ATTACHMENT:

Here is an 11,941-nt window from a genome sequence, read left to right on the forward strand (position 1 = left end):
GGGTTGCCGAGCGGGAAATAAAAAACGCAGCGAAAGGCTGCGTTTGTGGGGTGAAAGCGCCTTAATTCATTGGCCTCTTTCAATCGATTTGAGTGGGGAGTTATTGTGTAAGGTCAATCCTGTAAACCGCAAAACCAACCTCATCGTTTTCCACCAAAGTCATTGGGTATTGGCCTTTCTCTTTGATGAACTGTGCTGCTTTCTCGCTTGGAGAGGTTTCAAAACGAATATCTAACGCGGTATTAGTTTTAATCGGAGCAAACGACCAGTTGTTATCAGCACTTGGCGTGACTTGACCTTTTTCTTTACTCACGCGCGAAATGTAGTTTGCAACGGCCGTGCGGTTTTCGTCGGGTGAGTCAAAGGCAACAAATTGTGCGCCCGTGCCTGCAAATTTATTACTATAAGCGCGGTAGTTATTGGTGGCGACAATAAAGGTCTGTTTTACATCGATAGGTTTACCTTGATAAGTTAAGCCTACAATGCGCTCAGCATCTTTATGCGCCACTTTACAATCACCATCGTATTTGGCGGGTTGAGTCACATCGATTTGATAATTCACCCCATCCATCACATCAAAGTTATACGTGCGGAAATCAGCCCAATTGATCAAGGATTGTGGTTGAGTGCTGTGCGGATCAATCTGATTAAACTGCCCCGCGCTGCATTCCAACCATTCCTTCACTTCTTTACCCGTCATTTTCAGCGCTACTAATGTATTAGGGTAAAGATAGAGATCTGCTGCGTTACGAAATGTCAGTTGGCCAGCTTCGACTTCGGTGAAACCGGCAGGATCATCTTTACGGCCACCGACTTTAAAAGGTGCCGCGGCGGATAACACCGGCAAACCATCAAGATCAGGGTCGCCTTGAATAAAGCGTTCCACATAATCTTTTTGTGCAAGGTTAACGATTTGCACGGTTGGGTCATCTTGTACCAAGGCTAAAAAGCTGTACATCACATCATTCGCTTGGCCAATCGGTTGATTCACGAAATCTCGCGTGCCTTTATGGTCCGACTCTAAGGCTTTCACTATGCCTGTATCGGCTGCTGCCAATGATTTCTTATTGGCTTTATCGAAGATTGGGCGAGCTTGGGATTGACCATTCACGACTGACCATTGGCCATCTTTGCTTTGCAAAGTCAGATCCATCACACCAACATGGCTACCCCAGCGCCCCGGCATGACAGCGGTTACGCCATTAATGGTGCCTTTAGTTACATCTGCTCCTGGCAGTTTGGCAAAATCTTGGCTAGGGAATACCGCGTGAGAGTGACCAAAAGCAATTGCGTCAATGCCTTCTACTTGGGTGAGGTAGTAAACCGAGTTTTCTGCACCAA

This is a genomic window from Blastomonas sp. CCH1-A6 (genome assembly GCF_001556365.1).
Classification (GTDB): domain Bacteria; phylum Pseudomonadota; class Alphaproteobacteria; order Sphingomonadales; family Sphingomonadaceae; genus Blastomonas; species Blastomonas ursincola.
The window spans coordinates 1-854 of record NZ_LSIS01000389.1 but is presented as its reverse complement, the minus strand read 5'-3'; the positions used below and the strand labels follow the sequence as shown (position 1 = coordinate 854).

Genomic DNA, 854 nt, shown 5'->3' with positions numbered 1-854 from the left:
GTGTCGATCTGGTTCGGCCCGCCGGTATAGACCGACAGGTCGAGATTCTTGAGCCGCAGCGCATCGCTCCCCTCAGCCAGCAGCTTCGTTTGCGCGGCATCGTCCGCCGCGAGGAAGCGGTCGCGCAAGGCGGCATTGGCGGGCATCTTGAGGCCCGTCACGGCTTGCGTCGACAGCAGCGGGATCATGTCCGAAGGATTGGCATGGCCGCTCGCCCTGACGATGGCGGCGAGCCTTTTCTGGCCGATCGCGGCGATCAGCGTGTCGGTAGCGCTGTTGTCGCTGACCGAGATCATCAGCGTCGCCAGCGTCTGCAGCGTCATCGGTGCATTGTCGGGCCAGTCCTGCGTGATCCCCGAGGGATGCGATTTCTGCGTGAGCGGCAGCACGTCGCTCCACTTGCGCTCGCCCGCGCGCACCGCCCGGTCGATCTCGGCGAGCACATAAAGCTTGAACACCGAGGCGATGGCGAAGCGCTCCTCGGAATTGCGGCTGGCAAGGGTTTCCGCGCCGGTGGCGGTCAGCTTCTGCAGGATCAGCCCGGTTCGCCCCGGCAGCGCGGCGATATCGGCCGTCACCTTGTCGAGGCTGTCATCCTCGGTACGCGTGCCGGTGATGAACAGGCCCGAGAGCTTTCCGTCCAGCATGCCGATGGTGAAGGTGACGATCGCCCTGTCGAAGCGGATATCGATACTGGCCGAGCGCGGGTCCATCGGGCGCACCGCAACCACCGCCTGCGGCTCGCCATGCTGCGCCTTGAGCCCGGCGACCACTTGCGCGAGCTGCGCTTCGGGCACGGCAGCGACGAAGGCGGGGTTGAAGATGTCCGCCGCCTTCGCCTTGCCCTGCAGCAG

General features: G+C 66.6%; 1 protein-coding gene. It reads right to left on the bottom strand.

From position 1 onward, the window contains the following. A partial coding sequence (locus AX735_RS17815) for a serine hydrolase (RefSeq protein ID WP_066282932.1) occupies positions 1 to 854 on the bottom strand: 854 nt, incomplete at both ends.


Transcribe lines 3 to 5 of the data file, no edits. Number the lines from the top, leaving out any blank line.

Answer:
This is a genomic window from Blastomonas sp. CCH1-A6 (genome assembly GCF_001556365.1).
Classification (GTDB): domain Bacteria; phylum Pseudomonadota; class Alphaproteobacteria; order Sphingomonadales; family Sphingomonadaceae; genus Blastomonas; species Blastomonas ursincola.
The window spans coordinates 1-854 of record NZ_LSIS01000389.1 but is presented as its reverse complement, the minus strand read 5'-3'; the positions used below and the strand labels follow the sequence as shown (position 1 = coordinate 854).